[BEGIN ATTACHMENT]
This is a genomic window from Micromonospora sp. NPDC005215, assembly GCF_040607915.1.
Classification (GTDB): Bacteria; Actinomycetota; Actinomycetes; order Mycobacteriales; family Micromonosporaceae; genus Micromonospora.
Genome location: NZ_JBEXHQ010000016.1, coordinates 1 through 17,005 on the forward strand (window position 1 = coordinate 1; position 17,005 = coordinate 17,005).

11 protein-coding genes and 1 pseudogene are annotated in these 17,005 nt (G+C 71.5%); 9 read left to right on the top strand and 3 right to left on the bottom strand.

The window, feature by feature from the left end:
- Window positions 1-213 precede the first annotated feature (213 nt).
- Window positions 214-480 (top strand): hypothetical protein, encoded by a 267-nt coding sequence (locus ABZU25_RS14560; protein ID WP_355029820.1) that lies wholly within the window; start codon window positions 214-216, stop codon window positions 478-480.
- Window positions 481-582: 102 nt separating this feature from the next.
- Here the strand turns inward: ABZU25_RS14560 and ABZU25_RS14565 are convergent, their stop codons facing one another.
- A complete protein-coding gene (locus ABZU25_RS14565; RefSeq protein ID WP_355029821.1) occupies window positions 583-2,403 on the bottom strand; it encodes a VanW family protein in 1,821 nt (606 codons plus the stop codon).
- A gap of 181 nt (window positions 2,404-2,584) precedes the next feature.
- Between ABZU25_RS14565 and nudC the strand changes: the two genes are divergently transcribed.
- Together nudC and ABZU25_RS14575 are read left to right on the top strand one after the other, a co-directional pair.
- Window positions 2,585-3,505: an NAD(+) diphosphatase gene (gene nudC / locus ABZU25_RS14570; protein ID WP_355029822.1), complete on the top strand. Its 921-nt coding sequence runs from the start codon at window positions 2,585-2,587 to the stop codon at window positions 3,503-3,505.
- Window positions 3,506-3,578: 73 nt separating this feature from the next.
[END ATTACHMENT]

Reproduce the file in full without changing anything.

This is a genomic window from Micromonospora sp. NPDC005215, assembly GCF_040607915.1.
Classification (GTDB): Bacteria; Actinomycetota; Actinomycetes; order Mycobacteriales; family Micromonosporaceae; genus Micromonospora.
Genome location: NZ_JBEXHQ010000016.1, coordinates 1 through 17,005 on the forward strand (window position 1 = coordinate 1; position 17,005 = coordinate 17,005).

11 protein-coding genes and 1 pseudogene are annotated in these 17,005 nt (G+C 71.5%); 9 read left to right on the top strand and 3 right to left on the bottom strand.

The window, feature by feature from the left end:
- Window positions 1-213 precede the first annotated feature (213 nt).
- Window positions 214-480 (top strand): hypothetical protein, encoded by a 267-nt coding sequence (locus ABZU25_RS14560; protein ID WP_355029820.1) that lies wholly within the window; start codon window positions 214-216, stop codon window positions 478-480.
- Window positions 481-582: 102 nt separating this feature from the next.
- Here the strand turns inward: ABZU25_RS14560 and ABZU25_RS14565 are convergent, their stop codons facing one another.
- A complete protein-coding gene (locus ABZU25_RS14565; RefSeq protein ID WP_355029821.1) occupies window positions 583-2,403 on the bottom strand; it encodes a VanW family protein in 1,821 nt (606 codons plus the stop codon).
- A gap of 181 nt (window positions 2,404-2,584) precedes the next feature.
- Between ABZU25_RS14565 and nudC the strand changes: the two genes are divergently transcribed.
- Together nudC and ABZU25_RS14575 are read left to right on the top strand one after the other, a co-directional pair.
- Window positions 2,585-3,505: an NAD(+) diphosphatase gene (gene nudC / locus ABZU25_RS14570; protein ID WP_355029822.1), complete on the top strand. Its 921-nt coding sequence runs from the start codon at window positions 2,585-2,587 to the stop codon at window positions 3,503-3,505.
- Window positions 3,506-3,578: 73 nt separating this feature from the next.